Q. What do you think about the WTA World Championships, changing from New York to Munich?
KIM CLIJSTERS: I've only played it once, and I really enjoyed the ones in New York. It was great. It was a great experience for me. Yeah, I mean, it's nice to have it close to Belgium, as well. That's probably the good thing. But, yeah, I mean, it's the only time I've played. I've only played it once. But it was a nice experience and I hope it's going to be nice. If I make it, I hope it's going to be nice in Munich.
Q. Will it be a special title for you?
KIM CLIJSTERS: To win it?
KIM CLIJSTERS: Of course. I mean, you've got only the best 16 players there. So, of course, it would be great to be able to win it. But, I mean, that's something that I'm not thinking at the moment. I mean, I still have to get there.
Q. The different kinds of things you notice as your play goes up different levels, where the season-ending Championships are going to be three or four years ago is not much of a concern one way or the other now each year? Do you start to pay attention to different things?
KIM CLIJSTERS: No, not really. Like, I know that the WTA people, they come and ask me like my meaning, what I think about these things. I mean, that's nice. It's nice that the top players, that we get to have a say in those things. And we discuss it together, and we've got a few top players who work -- like who sort of do these things for us. And I think that's good. I mean, that's a very good organization from the WTA, I think.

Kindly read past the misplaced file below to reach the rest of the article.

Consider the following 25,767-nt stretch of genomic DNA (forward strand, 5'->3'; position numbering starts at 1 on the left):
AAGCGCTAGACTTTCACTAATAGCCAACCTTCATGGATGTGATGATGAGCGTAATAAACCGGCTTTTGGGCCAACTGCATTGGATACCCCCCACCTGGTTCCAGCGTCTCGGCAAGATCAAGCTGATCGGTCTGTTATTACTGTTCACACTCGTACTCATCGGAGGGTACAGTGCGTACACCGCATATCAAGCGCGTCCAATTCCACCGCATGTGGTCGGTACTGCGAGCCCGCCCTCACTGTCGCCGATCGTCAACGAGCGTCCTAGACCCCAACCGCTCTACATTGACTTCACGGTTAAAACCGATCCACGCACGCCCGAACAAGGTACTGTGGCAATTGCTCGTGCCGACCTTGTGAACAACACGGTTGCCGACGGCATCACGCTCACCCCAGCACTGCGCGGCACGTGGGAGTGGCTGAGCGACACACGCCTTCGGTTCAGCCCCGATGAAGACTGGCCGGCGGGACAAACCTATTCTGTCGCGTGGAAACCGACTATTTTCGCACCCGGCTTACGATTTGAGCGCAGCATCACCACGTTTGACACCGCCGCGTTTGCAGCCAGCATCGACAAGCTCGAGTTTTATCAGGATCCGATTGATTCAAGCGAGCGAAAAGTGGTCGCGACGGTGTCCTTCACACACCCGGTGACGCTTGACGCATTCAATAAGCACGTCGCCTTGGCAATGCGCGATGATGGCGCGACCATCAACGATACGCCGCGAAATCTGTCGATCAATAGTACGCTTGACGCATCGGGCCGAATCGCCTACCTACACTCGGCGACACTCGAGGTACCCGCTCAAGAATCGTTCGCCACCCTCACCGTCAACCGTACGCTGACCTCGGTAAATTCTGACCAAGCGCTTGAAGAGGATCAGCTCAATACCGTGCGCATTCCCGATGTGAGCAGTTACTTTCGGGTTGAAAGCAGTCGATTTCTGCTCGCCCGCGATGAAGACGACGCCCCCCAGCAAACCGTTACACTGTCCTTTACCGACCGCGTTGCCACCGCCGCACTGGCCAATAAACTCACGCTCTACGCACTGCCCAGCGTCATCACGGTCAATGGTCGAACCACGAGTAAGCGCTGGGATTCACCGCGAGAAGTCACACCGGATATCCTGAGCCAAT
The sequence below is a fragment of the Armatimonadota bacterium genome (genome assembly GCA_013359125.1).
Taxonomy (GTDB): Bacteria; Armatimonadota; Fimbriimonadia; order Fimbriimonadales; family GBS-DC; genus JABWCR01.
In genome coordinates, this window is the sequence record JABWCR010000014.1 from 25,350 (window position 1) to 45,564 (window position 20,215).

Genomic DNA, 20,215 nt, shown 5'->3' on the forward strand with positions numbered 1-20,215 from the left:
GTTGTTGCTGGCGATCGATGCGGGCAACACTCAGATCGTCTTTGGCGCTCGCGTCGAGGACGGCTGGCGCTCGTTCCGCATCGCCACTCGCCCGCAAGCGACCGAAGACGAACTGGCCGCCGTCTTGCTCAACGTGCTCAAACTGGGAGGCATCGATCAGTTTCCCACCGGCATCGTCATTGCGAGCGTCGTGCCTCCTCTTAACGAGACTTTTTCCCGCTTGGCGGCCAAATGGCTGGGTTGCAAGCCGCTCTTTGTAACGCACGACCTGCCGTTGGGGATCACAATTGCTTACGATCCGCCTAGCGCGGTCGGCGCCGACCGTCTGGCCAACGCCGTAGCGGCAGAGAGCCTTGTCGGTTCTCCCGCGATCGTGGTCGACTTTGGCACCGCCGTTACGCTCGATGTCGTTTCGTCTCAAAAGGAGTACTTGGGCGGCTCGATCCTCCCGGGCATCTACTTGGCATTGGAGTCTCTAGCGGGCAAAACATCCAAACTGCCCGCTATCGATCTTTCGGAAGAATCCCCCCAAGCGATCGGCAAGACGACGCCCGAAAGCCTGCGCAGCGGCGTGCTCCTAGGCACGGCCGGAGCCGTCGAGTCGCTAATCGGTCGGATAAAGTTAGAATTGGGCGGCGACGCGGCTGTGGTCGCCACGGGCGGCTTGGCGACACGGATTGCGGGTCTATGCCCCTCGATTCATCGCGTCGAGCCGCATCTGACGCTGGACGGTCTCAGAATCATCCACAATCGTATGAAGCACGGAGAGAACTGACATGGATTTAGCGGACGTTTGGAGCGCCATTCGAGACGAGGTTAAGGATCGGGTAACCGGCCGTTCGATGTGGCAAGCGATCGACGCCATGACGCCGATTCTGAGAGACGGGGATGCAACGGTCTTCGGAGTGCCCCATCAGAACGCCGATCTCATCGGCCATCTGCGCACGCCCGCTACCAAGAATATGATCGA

Q. When did they start coming to you?
KIM CLIJSTERS: Once you start -- I think once you're in the Top 16 or Top 20. Like you've got like different categories. You've got like the Top 20 is together, and then I think to the Top 16, then you've got like the Top 16 to the Top 50, they're a group, then the Top 50 to the Top 100, they've all got responsibilities and people out of those groups that work for them, that are responsible for them.
Q. The first time someone came to you as a Top 20 player, said, "Kim, it's important to us what you think," is it nice to make you feel like you made it into the upper group?
KIM CLIJSTERS: They asked that already when I was in the Top 50 or the Top 100. It's not that much of a difference, yeah.
Q. You either play Jelena Dokic or Lindsay Davenport in the next round. What are your thoughts about that?
KIM CLIJSTERS: Well, I saw that Lindsay won the first set. It was tight. I mean, Jelena has been playing very well here at Wimbledon, and even in the Juniors she did well here. So, no, it's going to be a very, very tough match. Like doesn't matter if I play Lindsay or if I play Jelena. They're both very good players, both very professional players. I mean, yeah, doesn't really matter.
Q. Will you approach it any differently to your match against Meghann today? They're both better grass court players than what you've had so far.
KIM CLIJSTERS: Well, I think Meghann is quite a good grass court player. She serves very well. The same if I play Lindsay. Lindsay is a very -- she serves very well. She won it here two years ago, so she must feel very comfortable here on grass. I mean, I'm in the quarterfinal. I just focus. Doesn't really matter. I focus on myself, yeah.